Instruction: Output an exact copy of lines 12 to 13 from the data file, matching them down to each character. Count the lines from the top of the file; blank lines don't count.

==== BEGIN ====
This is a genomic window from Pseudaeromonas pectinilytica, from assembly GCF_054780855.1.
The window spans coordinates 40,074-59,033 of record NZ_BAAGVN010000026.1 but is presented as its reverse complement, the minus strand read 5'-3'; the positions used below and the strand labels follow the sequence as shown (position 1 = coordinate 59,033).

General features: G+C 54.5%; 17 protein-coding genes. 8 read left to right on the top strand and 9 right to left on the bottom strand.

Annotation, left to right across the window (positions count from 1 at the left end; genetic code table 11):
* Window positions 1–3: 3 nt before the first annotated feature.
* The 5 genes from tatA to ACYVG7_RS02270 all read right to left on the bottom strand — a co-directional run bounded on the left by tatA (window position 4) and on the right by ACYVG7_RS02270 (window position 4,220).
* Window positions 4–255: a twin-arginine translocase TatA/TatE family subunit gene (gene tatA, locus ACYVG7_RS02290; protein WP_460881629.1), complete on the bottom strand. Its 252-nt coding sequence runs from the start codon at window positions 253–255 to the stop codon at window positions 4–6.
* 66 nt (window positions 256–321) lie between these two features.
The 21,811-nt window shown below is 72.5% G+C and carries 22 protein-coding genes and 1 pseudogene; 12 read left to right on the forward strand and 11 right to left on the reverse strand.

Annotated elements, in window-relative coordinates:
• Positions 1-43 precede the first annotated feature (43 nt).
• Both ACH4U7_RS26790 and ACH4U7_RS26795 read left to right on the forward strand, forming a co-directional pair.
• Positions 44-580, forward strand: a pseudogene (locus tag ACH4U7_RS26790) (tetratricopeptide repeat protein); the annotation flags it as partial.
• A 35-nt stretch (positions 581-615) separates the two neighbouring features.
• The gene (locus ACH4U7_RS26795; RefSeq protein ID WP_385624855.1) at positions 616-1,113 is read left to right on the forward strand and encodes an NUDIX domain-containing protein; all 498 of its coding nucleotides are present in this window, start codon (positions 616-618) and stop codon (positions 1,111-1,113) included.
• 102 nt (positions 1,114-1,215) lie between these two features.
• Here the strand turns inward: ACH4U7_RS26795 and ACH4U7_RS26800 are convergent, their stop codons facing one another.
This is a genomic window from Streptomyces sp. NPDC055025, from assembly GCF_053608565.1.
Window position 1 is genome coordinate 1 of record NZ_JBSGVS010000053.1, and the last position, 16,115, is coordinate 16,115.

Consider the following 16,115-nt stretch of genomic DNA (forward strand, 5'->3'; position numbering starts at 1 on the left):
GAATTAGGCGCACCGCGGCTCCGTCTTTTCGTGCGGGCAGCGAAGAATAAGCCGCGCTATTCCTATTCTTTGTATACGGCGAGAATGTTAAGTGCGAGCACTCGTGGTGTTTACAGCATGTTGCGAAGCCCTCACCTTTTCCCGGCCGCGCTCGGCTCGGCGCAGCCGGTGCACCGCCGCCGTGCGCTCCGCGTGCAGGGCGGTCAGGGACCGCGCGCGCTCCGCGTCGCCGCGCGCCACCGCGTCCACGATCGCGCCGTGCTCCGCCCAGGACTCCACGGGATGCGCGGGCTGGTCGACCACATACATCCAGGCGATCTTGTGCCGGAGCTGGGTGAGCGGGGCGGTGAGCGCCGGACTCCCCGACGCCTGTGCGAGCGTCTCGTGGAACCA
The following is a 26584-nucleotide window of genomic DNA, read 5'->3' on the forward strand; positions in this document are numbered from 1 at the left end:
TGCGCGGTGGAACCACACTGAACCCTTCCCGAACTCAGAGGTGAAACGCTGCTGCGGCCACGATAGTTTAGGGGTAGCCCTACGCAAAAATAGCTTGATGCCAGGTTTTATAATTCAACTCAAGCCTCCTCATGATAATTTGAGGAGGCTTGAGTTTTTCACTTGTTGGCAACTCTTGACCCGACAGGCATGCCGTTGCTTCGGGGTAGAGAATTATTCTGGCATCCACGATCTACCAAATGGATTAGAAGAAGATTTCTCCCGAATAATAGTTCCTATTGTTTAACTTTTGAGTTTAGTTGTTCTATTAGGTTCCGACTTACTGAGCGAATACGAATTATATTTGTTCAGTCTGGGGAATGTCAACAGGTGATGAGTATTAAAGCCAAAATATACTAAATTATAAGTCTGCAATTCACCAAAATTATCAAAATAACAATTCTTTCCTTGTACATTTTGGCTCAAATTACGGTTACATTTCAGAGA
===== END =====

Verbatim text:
• Both ACH4U7_RS26790 and ACH4U7_RS26795 read left to right on the forward strand, forming a co-directional pair.
• Positions 44-580, forward strand: a pseudogene (locus tag ACH4U7_RS26790) (tetratricopeptide repeat protein); the annotation flags it as partial.